Back in September 2012 I saw a Kickstarter campaign entitled LIFX: The Light Bulb Reinvented. The campaign promised to deliver
a WiFi enabled, multi-color, energy efficient LED light bulb that you control with your iPhone or Android
This sounded great. Energy efficient, LED bulbs which could change colour to match/create moods, and which you could control from your Smartphone? Where do I sign up? Well, I signed up on the Kickstarter page, obviously.
This morning, the Lifx bulbs I bought were delivered, so I decided to put them to the test.
The photo at the top of this post is of a lamp in my home powered by a 12W Philips CFL bulb. I swapped out the CFL for the Lifx LED bulb and I was immediately impressed with how quickly it lit up and how bright it is.
Here’s a comparison of the same lamp with first the CFL bulb, and then the Lifx LED bulb:
The photos were taken with identical camera settings* but look different due to the different brightness of the lights, and the different colour of their light. The lamp on the left is being lit by the Philips 12W CFL bulb, while the lamp on the right is being lit by the Lifx 17W LED wifi connected bulb.
A few comments in favour of the LED light –
- While it may look like the CFL bulb is brighter, in fact, that’s because most of its light is aimed downwards, while the LED bulb’s light is beamed upwards away from the table. In fact, the LED bulb is considerably brighter
- While not obvious from these photos, the LED bulb lights up instantaneously, whereas the CFL takes a good minute to come to full brightness
- The CFL is one colour, but the LED is whatever colour you set it to and
- The CFL can be controlled from its Smartphone app over wifi
On the other hand –
- The LED bulb is much bigger and heavier than the CFL bulb (this may, or may not be an issue for you)
- The LED bulb generates a LOT of heat
- The LED bulb, when turned off by the app, still consumes 2.7W of electricity (maintaining wifi so it can be turned on again presumably). To avoid this, it needs to be physically turned off at the switch.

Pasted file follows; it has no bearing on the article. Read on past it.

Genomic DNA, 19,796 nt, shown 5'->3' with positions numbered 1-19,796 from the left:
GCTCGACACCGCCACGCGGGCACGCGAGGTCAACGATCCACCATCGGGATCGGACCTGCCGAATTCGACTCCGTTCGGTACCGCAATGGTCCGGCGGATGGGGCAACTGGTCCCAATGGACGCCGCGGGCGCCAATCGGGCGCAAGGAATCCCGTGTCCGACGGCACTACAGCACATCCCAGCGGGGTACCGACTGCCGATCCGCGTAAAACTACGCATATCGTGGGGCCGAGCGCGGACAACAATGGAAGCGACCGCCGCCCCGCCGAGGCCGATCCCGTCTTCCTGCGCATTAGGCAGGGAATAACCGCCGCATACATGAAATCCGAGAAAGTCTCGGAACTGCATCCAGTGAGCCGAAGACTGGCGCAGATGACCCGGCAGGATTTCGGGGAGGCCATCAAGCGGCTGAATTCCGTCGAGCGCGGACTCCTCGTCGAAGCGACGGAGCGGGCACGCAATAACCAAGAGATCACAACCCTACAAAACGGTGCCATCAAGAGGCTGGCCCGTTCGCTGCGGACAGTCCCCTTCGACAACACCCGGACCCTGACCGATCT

- The LED bulb is expensive ($89 in the Lifx store) and
- Unfortunately the Lifx bulb is not remotely accessible – you need to be connected to wifi to turn it on or off, so if you’re out and realise you’ve forgotten to turn your lights off, there’s no way to turn them off from your smartphone (unless the very cool Revolv app starts to support Lifx bulbs).
Bottom line – the Lifx bulb is a nice little bulb and a great job by its developers for a v1.0 of their first product. Having said that, its main competitor seems to be the Philips Hue series of wifi connectable, colour variable, smartphone controllable bulbs, and they’re for sale on Amazon.com for $59.97 which is far cheaper than the Lifx at $89. Also, Revolv support the Hue series of bulbs, so it is likely they are remotely controllable. Given that, unless Lifx addresses particularly the cost issue, I’d have to advise anyone interested in Internet of Things connected lighting to look at the Philips solution instead. If I get my hands on the Philips bulbs, I’ll review them here subsequently.
One final note, the Philips CFL bulb rated at 12W was actually drawing 13.5W, while the Lifx bulb rated at 17W was drawing between 17W and 18W.
*Both photos were taken with the camera on full manual mode with shutter speed at 50, ISO at 200, aperture at 4.5, and white balance set for fluorescent light (4000k approx).
(Cross-posted @ GreenMonk: the blog)
2 thoughts on “Lifx’s Internet of Things connected bulb, the good and the not-so good”
You clearly have never used the Phillips Hue if you’re recommending it over LIFX.
Not sure why JJ says you’ve “clearly” never used the Hue to recommend it — it has 4 stars on Amazon with over 200 reviews. So some people must like it, even if JJ’s had a bad experience. It’s possible he’s referring to the low lumen output of the Hue, which seems to me it wouldn’t be an adequate replacement for a 60-watt incandescent. It does, however, consumer about half the energy of the LIFX.
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